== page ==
The loading is nowhere near the capacity of the sub-slab rock wool, but just for clarity your example should include all dead-loads and live-loads. That is, in addition to the slab, interior partitions, stairs, appliances, furniture, belongings and the occupants themselves.

    One unknown is the dynamic between the slab and the insulation in a seismic event there the loading changes dramatically. Matt is building in an earthquake zone.

  11. Jon_R | | #11

    sub-slab mineral wool
    If I understand this correctly, Roxul Comfortboard 80 shouldn't be used for more than 50 psf (what 4" of concrete alone weighs). See 5.7:

  12. Expert Member
    MALCOLM TAYLOR | | #12

    That's a long way off the values cited by Martin in this blog:

  13. Matt Bath | | #13

    Now you tell me!! ;) Thomas to answer your question the climate is actually relatively mild here. It rarely gets below 20F. I suppose I may lose some heat there but keep in mind that there is 2' vertical Roxul as well, and the soil is quite gravelly, so the thermal conductivity is lower.

  14. rowdy93 | | #14


    Why did you put the form boards stakes on the inside with the concrete? I haven't seen alt of pours and it has been a loooong time since I've seen a pour, but I always remember the stakes on the outside so concrete setting on them isn't an issue

  15. jeff_ldc | | #15

    Matt, some thoughts if you do this again.

    1) Use Rockwool CB-110 under your slab. A little more expensive, but a higher compressive strength. Both are approved by Rockwool under slabs, but I'd personally error on the side of the 110.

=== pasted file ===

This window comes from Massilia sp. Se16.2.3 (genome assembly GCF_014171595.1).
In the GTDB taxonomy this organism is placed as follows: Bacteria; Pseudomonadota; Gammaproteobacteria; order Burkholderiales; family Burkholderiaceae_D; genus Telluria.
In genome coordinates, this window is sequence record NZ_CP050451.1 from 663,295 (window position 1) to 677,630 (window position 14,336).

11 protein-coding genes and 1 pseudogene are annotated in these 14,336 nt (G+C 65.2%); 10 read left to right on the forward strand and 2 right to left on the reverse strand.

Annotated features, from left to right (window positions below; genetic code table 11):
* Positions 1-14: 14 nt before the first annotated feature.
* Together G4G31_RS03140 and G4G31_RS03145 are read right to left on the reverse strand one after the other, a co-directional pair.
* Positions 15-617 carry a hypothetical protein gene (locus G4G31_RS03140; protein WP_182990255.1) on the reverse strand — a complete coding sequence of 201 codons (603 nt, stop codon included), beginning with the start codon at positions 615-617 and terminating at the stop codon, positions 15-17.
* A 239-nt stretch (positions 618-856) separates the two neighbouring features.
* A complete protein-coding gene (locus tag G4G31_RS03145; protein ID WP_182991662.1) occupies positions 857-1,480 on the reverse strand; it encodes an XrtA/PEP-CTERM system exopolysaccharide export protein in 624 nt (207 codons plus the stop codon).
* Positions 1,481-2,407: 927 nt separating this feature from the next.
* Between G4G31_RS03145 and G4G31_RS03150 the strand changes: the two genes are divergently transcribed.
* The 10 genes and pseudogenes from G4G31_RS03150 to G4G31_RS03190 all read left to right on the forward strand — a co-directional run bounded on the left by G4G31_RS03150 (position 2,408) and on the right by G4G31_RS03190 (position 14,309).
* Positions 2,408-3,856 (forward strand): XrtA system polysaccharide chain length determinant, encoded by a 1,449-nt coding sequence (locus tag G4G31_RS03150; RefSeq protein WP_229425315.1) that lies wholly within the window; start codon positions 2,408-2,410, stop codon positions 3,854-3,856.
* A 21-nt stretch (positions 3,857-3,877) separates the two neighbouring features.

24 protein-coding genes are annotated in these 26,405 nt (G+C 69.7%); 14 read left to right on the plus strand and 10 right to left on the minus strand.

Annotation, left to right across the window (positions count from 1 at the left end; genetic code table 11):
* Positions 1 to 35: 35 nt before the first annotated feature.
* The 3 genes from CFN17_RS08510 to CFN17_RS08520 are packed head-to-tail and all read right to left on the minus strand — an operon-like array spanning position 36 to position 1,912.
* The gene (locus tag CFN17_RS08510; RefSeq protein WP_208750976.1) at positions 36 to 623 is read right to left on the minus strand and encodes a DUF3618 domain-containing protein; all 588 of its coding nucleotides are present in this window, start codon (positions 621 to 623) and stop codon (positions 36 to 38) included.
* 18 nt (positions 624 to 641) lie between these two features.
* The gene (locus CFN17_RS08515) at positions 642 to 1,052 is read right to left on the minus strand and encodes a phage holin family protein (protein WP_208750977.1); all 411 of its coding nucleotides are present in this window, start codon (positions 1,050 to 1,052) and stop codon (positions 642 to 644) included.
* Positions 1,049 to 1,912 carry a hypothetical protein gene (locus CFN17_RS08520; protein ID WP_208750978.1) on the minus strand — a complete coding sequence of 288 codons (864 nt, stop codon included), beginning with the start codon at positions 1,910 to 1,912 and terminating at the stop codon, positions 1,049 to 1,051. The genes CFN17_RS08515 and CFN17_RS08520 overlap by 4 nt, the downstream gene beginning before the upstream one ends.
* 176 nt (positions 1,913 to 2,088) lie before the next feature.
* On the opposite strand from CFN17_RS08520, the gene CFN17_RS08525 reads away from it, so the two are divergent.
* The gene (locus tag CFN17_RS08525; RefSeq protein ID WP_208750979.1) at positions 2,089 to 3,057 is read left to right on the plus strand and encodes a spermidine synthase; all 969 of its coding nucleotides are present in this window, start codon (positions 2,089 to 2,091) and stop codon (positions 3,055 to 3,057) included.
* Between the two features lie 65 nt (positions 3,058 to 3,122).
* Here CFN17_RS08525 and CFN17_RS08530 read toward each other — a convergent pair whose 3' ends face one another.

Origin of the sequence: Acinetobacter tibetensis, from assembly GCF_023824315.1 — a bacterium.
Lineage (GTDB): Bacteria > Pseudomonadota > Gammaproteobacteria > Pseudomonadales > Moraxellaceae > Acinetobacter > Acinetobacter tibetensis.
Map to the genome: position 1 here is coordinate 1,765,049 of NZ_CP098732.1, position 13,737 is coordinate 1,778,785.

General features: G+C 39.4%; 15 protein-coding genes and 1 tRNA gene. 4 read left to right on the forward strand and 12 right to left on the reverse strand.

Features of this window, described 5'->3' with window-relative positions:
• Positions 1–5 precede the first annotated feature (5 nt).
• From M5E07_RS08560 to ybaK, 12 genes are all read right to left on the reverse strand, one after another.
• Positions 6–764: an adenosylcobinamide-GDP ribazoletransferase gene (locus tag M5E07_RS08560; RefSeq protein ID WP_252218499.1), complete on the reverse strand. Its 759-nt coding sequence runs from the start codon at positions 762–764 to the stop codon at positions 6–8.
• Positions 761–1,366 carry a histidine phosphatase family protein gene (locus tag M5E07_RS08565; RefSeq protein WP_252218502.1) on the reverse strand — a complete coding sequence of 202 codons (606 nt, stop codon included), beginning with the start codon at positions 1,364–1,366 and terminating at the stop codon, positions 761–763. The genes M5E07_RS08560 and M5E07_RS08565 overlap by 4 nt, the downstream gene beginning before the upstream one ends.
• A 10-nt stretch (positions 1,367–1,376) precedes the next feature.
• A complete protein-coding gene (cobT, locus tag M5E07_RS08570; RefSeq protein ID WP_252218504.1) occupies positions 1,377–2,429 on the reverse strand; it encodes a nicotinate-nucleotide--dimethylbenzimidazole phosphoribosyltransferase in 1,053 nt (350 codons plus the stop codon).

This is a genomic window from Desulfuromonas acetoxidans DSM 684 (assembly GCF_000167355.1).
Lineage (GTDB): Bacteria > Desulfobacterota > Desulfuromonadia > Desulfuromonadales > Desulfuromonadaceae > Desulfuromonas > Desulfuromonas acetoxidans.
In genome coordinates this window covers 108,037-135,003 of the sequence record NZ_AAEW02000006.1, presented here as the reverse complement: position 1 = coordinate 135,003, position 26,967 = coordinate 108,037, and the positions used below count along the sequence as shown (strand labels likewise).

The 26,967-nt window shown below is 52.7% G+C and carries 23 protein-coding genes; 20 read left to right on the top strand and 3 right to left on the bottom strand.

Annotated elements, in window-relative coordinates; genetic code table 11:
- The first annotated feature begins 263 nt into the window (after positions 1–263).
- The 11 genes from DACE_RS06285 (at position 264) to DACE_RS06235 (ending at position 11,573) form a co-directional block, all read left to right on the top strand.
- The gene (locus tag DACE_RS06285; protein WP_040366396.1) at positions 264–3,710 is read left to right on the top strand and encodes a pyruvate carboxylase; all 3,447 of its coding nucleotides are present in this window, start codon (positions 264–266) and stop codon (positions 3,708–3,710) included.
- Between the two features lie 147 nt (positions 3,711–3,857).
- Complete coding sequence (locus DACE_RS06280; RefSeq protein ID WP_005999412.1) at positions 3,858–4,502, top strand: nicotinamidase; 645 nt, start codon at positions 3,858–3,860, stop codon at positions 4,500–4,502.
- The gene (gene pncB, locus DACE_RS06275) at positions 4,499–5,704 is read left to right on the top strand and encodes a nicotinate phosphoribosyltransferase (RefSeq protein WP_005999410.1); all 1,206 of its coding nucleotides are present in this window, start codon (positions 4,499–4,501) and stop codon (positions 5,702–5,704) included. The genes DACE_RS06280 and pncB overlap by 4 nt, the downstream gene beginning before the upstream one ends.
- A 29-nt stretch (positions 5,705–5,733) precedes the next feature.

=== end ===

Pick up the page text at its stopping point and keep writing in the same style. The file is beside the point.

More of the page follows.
2) Regarding the stakes getting stuck in the concrete... I'm assuming maybe you're referring to the middle of the stakes, where they extend a little beyond the bottom of the form board... where concrete may escape and surround them? If so, there is an excellent product called Fastfoot by Fab-Form out of Canada that prevents this issue.

    FastFoot is a sturdy but lightweight fabric that is used to line the inside of the forms... and the forms can simply be 2x4's rather than larger 2x boards, unless you want more than 3.5" of flat edges on the walls as the fabric tends to bow out a bit beyond the form. In such case, you can just use a larger 2x board for whatever size you require.

    Fastfoot keeps all the concrete where it should be (in the forms) and prevents rising damp too. It also keep the concrete from drying out to quickly, or getting to wet at the bottom, and It makes it a breeze to remove steel stakes and the form boards because no concrete even touches them. This allows the form boards go either be used again for future forms, or to build a structure as they will be good as new when removed, other than a few screw holes.

    3) In the future you may want to consider using a product called GatorBar in place of your steel rebar. Much lighter, easier to cut and will never corrode causing pre-mature failure of your concrete footings or slabs. It currently does need special engineering thought to be used in vertical/structural applications, which I'm doing on my current build, but I absolutely love working with the stuff. They currently only make it in No 3 (which is used in horizontal applications where No 4 steel is used due to it's strength advantage), and they are coming out with No 4 size in early to mid 2020.

    Good job learning all this stuff as you go Matt. It's hard enough to build a "typical" house with little building experience, but to build a Net Zero home while trying to reduce your environmental impact, that's a whole other world of difficulty!

  16. bill328 | | #16

    We are using Mono Slab EZ Forms for our slab on grade build. The benefit is that you leave the forms in place and in my area, climate zone 6, we need horizontal insulation board to achieve a passive solar house with exceptional thermal retention. Because of the exceptional insulation, we can make pour shallower footers saving loads on concrete. These forms provide so many benefits. Check them out.